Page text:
Railroads by Social Hour Games
Railroads was designed to be a game about table talk. It's about making deals with other players, riding the rise and fall of various authentic nineteenth century railroad companies. In most railroad board games, one player is one company, and is engaged in pure competition with the other players. That doesn't make for a very social experience. Since players are investors in Railroads, they have the opportunity to benefit from semi-cooperative ventures, while hedging out their allies with other investments.
Additionally, Railroads is not a game about budgets and check books. Money functions as points and are never spent. Stock tokens are played and moved in a simplified fashion that means strategy is emphasized and budgeting is eliminated. Stocks are merely methods of earning money (scoring points) so players can focus on their larger plans.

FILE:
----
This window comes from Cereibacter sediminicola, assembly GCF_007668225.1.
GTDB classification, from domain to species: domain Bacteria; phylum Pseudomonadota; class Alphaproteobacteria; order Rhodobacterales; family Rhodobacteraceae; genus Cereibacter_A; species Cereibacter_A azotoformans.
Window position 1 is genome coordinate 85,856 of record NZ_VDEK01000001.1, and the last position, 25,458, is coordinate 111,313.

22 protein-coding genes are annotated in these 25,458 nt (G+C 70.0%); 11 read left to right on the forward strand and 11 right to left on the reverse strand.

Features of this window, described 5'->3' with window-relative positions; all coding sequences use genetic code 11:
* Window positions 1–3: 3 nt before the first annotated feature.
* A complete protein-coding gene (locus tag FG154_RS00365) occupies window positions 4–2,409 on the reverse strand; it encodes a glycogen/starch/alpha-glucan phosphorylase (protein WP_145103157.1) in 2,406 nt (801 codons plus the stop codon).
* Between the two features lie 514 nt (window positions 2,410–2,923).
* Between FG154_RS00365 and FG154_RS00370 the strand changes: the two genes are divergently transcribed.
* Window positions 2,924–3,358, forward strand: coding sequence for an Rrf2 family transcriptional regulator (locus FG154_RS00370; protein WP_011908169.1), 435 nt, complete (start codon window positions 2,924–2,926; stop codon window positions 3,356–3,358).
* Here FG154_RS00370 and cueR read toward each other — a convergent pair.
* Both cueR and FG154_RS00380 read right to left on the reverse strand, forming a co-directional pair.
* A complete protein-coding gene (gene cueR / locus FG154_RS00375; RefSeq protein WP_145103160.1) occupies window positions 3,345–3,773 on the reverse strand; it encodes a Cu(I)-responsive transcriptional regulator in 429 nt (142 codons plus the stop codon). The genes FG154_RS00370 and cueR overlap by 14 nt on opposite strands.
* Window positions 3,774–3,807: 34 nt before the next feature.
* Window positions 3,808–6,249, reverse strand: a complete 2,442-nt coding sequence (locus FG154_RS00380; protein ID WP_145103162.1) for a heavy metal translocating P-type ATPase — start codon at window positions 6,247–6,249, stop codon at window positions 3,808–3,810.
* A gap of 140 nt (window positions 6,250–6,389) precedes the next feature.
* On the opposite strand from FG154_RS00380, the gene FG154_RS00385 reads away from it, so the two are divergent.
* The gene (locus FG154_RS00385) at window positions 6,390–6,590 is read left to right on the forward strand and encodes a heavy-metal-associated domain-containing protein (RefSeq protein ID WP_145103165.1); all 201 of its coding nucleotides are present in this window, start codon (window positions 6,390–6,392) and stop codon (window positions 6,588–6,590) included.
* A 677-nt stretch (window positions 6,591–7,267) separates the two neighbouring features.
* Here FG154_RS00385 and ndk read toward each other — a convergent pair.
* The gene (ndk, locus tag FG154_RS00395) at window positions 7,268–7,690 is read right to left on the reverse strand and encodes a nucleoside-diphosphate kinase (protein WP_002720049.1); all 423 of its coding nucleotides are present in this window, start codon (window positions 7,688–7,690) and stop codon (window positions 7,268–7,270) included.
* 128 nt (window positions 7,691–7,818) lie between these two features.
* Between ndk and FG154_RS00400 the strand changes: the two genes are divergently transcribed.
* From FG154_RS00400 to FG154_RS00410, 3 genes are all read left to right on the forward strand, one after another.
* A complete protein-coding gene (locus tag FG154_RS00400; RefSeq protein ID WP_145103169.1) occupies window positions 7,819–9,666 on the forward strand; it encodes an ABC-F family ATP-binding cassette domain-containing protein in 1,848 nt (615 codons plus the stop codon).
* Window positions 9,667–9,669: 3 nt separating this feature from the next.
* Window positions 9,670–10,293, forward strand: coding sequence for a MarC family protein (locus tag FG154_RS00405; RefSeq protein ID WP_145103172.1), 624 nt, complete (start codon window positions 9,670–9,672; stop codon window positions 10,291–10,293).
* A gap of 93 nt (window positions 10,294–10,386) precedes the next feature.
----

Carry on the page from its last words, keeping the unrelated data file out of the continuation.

Players who play alone in Railroads will not do very well. Railroads only gain as much track per turn as there are players in the company. If there is only one player in the company, they only lay one track per turn and will not make a lot of money. However, if you can get one or two people to join your venture, you can double or triple the speed that your railroads grow, turning your fledgling railroad into a geopolitical force to be reckoned with. Just make sure that when the money dries up, you are the first one out.